The Postman Always Rings Twice: Springfield Mobster Trying To Get In Front Of Supreme Court

April 27, 2020 — Springfield (MA.) mob enforcer Richie (The Postman) Valentini is appealing his 2017 federal extortion conviction to the U.S. Supreme Court. Valentini, 55, got out of prison late last year after serving 20 months for shaking down a Western Massachusetts tow-truck company owner for $20,000. Attorneys for the tall, thick-necked Valentini claim he never received a dime from the Springfield mob crew’s 2013 extortion of Craig (C.J.) Morel, owner of C.J.’s Towing Unlimited, and therefore should get his guilty verdict from three years ago thrown off the books.

Seth Kretzer, an appellate attorney from Texas, filed a brief seeking consideration for Valentino’s case in front of the U.S. Supreme Court in Washington D.C. earlier this month, according to MassLive crime reporter Stephanie Barry’s article Saturday on Valentini’s most recent legal battle. The court will meet about the case on May 15, per the docket. He was convicted at a December 2017 trial. The jury took less than three hours to return with a guilty verdict.

C.J. Morel, 55, recorded 16 conversations with Springfield mobsters for the FBI, but only one featured Valentini’s voice. On that recording made in October 2013, Valentini is heard offering to bring Morel Cristal champagne if he agrees to pay the mob for its help in keeping a municipal contract. Springfield mafia figure Ralphie Santaniello slapped Morel at the meeting held on Morel’s property and threatened to “bury him,” if he didn’t fork over what Santaniello decided was $50,000 in back street tax.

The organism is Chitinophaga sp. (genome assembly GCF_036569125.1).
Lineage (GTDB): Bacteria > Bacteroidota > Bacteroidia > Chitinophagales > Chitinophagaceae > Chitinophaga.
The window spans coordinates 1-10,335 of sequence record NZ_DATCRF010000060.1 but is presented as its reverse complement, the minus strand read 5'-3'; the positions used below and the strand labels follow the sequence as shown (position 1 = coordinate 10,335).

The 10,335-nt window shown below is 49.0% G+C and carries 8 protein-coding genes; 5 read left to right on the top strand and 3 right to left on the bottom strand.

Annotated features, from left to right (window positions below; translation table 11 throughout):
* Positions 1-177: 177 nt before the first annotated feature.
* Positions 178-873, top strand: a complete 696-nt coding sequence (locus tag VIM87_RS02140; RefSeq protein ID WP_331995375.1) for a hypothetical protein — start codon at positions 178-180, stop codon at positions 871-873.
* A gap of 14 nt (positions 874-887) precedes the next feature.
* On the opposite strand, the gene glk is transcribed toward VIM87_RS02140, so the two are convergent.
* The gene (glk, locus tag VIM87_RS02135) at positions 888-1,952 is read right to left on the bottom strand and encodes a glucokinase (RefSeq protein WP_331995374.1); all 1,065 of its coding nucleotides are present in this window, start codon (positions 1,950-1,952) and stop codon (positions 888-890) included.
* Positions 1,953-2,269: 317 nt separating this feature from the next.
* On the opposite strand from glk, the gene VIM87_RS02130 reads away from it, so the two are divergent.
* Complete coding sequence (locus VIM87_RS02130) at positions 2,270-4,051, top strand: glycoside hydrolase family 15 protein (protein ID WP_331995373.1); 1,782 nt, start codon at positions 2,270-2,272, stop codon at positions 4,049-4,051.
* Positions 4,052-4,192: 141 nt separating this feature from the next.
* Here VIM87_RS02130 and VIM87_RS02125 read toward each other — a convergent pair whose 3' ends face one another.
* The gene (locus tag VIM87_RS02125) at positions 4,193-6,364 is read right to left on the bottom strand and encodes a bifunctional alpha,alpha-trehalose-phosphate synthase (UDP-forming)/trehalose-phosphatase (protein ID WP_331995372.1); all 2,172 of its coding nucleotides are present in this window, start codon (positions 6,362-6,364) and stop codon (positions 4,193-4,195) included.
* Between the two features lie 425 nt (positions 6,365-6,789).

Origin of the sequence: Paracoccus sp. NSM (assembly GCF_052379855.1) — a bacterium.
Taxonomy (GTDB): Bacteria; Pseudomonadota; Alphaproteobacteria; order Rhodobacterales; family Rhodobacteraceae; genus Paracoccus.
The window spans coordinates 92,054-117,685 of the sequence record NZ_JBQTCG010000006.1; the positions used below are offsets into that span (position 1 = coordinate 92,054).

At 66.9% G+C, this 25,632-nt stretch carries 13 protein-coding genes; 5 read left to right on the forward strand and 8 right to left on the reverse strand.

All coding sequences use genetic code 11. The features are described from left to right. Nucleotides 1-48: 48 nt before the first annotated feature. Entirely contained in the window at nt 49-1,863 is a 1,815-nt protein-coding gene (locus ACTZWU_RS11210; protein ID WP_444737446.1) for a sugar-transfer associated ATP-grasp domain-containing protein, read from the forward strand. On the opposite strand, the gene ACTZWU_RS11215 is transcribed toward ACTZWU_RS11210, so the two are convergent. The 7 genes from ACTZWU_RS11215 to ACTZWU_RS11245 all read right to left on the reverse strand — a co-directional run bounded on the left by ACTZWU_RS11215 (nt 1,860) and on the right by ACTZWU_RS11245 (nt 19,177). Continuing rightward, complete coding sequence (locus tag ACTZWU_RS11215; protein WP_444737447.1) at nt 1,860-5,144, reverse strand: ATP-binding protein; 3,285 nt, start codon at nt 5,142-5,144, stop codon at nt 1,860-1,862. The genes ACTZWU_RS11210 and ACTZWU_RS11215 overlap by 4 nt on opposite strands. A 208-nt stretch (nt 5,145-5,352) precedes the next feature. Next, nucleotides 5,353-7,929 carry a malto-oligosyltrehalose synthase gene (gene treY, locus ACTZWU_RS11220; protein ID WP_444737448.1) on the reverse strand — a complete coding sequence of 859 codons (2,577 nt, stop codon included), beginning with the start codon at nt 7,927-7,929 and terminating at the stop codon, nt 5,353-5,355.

The 52-year old Santaniello pleaded guilty in the case and is slated for release next month after almost four years behind bars. Morel owed slain Springfield mob boss Adolfo (Big Al) Bruno 50 large in tribute cash when Bruno was assassinated on November 24, 2003 leaving a Sunday night card game. Morel was greasing Bruno with envelopes of cash through much of the late 1990s and early 2000s in exchange for political protection and first crack at sweetheart contracts from the city. He never paid the outstanding tab to Big Al’s successors and Santaniello decided to try to collect a decade later. Santaniello eventually recovered $20,000 in cash provided to Morel by the FBI.

Valentini once worked for the U.S. Post Office and has been tied to the Springfield mob crew for years, usually listed on charts as a collector for gambling and juice-loan rackets. The Springfield mob is a satellite branch of New York’s Genovese crime family.

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